A Case for Decision-Maker Obligation Based Justification of Environmental Policy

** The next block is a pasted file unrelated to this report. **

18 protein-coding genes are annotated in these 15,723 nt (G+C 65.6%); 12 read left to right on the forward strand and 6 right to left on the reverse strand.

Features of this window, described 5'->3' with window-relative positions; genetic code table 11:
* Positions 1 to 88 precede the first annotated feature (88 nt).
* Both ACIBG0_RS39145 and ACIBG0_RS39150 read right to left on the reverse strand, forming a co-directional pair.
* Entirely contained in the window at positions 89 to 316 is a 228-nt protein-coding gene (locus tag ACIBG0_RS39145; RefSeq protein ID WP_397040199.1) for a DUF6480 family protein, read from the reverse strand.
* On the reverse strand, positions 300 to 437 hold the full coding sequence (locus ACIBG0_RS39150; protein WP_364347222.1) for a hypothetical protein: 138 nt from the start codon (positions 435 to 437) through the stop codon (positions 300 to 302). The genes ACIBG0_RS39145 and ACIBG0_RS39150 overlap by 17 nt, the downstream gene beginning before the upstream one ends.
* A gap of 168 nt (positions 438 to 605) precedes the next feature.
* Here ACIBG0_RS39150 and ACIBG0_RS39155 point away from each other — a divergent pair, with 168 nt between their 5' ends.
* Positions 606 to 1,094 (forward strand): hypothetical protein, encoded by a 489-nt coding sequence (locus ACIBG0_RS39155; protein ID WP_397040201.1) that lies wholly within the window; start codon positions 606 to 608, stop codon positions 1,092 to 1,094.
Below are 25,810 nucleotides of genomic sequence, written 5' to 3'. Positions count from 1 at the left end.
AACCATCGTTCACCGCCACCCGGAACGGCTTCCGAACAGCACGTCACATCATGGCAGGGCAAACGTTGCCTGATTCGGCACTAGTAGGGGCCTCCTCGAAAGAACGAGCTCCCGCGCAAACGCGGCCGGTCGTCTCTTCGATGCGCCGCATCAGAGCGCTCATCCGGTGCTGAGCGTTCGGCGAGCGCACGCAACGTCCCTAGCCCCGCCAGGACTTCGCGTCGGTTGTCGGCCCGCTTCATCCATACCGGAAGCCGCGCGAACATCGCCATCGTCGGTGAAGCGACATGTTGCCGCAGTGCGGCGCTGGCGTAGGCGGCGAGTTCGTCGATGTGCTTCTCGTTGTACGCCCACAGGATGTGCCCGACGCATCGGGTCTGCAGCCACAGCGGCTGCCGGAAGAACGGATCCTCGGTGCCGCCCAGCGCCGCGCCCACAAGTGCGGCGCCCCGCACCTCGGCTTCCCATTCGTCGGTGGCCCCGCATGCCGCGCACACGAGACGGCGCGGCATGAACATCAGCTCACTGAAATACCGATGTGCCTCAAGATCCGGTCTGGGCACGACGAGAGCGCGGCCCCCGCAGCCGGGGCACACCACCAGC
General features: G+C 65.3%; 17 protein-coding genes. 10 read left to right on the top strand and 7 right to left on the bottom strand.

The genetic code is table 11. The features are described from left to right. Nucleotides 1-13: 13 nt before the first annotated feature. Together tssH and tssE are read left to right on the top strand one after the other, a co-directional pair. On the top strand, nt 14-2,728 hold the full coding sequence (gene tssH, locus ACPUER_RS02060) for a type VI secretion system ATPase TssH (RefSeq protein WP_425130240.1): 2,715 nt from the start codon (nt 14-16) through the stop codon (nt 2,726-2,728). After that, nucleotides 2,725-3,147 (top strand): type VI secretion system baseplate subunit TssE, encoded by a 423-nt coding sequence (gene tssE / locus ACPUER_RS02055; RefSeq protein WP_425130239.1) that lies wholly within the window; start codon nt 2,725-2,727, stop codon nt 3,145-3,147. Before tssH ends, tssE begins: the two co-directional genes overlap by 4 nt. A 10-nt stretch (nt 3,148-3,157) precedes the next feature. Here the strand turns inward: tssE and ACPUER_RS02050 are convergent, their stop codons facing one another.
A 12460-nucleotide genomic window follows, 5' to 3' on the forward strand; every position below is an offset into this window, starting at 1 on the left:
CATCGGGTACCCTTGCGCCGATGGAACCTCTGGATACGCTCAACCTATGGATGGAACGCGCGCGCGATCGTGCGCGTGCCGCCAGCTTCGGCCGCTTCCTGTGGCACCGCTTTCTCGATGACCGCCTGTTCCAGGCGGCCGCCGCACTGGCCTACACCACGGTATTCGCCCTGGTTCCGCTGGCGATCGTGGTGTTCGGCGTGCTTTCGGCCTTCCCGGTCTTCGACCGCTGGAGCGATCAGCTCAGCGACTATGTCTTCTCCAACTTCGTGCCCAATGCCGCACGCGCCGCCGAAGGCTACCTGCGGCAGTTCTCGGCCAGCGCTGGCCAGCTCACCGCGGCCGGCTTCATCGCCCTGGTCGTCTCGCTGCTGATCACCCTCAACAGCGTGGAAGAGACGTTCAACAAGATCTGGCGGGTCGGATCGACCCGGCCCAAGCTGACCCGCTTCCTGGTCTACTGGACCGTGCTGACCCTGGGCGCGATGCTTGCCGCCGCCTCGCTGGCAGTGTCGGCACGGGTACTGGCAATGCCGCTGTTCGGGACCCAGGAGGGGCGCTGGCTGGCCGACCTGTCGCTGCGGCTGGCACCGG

The environment is seen by different people as being valuable for different reasons. A pervasive debate in Environmental Philosophy revolves around which values should hold sway in the case of conflicts between the various kinds of value associated with the environment. This debate is relevant to, and fuelled by, debates how human communities should make decisions about the environment. By exploring the methods for balancing the various forms of environmental value proposed by Bryan G. Norton, Mark Sagoff, and David Pearce, I will argue that, as of yet, there has been little progress towards constructing a morally satisfactory basis for giving particular environmental values more weight than others. I will argue that to the extent that decision-maker obligations constitute moral obligations to the community, they can act as a basis for justifying giving some environmental values precedence over others in the decision-making context.